In the near future, man and machine will coexist in society — that is, according to Sega’s upcoming third-person shooter Binary Domain. Set in the year 2080, Japan and the United States are the leading nations in manufacturing robot technology. Following the appearance of robots resembling humans, which breaks international law, the leading robotics firm in Japan is pinned down as the number one suspect, causing Japan to go under complete isolation.
Enter Dan Marshall and his crew, a group of soldiers sent by the IRTA (an agency that regulates laws surrounding robotics and technology) to illegally invade Japan. The crew consists of members from countries far and wide. In the demo, we had Big Bro (United States), Fate (China), Charles (Britain), and Rachael (Britain). Only two of these crew members can be taken into battle, and players must choose wisely as each soldier has different traits and combat styles (preferred weapon, etc.). As you play through the game, you’ll obtain skill modules, allowing you to fully customize a skill set and further tweak your characters.
Die, robot scum!
Unique to the game is the trust level system, which can fluctuate as you play. For example, if Charlie is shot accidentally by the player, his trust level may drop. This is then reflected in-game and during cut scenes, be it by the character disagreeing with you more often, not following orders, or simply displaying different reactions. You might give them an order, and they might choose not to obey it.
In a hurry to move past the character selection screen, we picked out Charles and Rachael, the two Brits, and jumped into the game. Immediately, we got a look at the game’s voice command system. Similar to Mass Effect 3‘s Kinect functionality, Binary Domain allows you to give orders to your crew with a standard headset. Tapping one of the shoulder buttons brings up a menu of recognizable commands. When we were downed, for example, we yelled out “Help!” for a teammate to come revive us. Following, we wanted to send Rachael into the front lines to do head-to-head battle with the enemy — robot forces the Japanese government has sent out to kill you. “Charge!” we yelled, however, Rachael responded to us with an angry “you’re mental!” This was because her trust level with Dan wasn’t very high. Other commands you can yell include: “Cover me,” “Regroup,” and “Fire!”
Fighting through the futuristic environment, we were downed once more. Players can either call on and wait for help, or use a health kit, which comes in the form of a needle. While downed, players can shoot oncoming enemies with a single-handed pistol, which is good for times when you’re low on needles. Up and alive again, we took to the robot threat coming our way, dropping in by jet packs, helicopters, and all the more. Your basic features are there: cover, blind fire, duck, run, aim, and shoot. Fighting the bots, we had to knock off their armor to do real damage. It was our first look at procedural damage in Binary Domain. If you shoot an arm off, and they drop their rifle, they’ll pick up the rifle up again with the other arm and keep firing. If you shoot off their head, the robot may not be able to differentiate between friend and enemy, causing it to attack surrounding robots, as well as you. It’s a very cool feature.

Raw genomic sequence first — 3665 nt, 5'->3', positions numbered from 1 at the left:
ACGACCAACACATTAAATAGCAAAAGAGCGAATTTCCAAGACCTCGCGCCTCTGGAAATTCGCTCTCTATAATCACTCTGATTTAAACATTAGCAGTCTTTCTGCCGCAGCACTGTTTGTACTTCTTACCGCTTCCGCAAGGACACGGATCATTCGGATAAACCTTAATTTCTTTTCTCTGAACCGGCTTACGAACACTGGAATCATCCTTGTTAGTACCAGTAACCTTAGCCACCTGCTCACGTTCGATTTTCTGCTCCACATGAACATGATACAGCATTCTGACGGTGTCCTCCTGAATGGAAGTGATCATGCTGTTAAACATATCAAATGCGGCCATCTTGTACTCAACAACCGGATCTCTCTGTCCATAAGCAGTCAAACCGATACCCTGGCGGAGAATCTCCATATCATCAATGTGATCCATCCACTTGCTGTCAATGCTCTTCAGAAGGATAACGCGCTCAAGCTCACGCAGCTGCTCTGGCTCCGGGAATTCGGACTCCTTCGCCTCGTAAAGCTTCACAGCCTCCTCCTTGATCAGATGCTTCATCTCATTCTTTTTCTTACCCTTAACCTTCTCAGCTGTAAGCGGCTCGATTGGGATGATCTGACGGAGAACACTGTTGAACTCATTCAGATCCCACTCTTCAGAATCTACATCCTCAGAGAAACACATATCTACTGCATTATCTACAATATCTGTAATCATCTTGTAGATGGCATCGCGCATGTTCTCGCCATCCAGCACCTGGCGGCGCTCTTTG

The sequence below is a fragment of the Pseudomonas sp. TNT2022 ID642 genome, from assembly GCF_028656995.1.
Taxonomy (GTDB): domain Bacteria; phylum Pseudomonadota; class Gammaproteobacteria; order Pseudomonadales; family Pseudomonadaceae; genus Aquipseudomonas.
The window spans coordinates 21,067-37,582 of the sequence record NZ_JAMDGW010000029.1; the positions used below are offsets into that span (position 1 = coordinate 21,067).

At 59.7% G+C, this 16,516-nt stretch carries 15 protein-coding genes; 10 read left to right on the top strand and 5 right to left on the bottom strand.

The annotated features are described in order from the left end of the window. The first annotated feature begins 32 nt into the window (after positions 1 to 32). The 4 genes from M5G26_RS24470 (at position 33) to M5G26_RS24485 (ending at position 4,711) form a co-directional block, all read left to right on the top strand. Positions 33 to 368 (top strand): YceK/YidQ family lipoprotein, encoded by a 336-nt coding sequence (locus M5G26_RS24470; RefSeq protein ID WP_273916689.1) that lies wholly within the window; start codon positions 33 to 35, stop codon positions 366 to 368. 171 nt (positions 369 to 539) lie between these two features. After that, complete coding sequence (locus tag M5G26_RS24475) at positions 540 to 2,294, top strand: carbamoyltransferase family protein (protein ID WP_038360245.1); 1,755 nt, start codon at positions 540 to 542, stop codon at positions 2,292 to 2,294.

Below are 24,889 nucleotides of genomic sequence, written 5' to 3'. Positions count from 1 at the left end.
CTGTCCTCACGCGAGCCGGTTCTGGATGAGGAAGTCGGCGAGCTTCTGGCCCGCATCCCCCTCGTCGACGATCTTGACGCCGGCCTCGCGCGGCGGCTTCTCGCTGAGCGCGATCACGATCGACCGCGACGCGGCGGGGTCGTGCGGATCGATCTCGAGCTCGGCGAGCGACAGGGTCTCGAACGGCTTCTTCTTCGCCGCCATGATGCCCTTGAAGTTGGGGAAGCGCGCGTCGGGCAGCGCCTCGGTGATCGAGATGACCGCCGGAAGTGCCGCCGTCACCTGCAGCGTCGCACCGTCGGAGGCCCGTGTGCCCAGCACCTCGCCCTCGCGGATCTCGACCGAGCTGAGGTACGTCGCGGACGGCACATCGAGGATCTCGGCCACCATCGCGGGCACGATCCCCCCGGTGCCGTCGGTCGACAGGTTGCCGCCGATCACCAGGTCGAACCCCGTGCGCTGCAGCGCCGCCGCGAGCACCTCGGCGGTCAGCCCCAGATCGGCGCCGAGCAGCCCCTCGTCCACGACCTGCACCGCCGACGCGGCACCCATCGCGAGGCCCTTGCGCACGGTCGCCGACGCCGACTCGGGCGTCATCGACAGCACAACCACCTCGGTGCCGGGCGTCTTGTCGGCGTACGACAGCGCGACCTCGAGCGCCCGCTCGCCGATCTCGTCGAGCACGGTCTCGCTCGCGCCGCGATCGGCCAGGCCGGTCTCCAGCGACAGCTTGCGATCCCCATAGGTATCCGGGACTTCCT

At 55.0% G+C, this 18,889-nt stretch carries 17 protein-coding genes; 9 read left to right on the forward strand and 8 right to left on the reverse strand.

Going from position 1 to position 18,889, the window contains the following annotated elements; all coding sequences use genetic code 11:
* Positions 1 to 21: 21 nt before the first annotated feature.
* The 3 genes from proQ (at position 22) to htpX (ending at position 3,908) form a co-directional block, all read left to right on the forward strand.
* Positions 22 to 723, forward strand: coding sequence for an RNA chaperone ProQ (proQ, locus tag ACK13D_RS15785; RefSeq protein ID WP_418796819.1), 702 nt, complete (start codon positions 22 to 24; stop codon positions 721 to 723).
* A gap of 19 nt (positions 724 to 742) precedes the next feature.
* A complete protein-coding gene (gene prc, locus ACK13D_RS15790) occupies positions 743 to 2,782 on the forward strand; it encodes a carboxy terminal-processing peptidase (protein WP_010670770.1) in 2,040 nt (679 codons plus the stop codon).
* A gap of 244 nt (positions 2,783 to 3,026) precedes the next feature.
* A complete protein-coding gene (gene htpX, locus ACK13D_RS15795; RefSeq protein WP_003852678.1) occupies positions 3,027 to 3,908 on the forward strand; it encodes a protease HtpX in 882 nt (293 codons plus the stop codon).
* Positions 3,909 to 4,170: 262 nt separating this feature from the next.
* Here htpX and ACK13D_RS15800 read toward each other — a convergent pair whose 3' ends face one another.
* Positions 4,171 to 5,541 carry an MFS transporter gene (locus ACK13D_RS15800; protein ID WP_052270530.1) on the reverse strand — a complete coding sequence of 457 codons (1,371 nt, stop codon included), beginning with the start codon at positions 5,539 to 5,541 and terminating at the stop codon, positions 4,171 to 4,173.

Shop terminals, which are scattered throughout the game, allow you to spend credits earned by kills (given to you by the organization) to buy more health kits, ammo, upgrades, and various different weapons and grenades. Unfortunately, we didn’t get a taste of any upgrades, as they were disabled in the demo. For some reason, the Japanese government — even though they don’t want you in their country — will still allow you to shop at their terminals for weapons that, in the long run, only help your cause against them.
Running along an overpass, the Earth shook and the platform collapsed. It was then that we were thrust into our first boss battle — a huge spider mech. There will be three or four of these bad boys, all in different forms, every chapter. These boss enemies usually have armor that can’t be penetrated with normal bullets. Luckily, rocket launchers and rocket launcher ammo were scattered about the area. Running around, we picked them up and fired at the armor covering its weak spot: its legs. Shooting its legs, its armor slowly began to peel off and its weak spots were revealed. Shooting the weak spot on each leg broke off that leg, the robot getting more and more aggressive as it weakened. After a bit of work and a lot of circling, we took it down. Its worth noting that if you don’t know how to take down a bot, you’ll get various hints from your allies.
According to Sega, the main code of the game is being developed in Japan, with certain members of Sega West providing feedback to the team. Anthony Johnson, who wrote Dead Space: Extraction, is the western writer for the game. Playing through the entire game should take about 10 hours, however, we were told that players won’t see everything in a single go. Binary Domain didn’t originally set out to be a third-person shooter. The team had only wanted to create a game set in the near future — the game type just latched on eventually.
Co-op, not just single-player, fans should have something to look forward to in Binary Domain, as we were told the team is developing specific missions for co-operative play.
Binary Domain launches in February 2012 for PlayStation 3 and Xbox 360.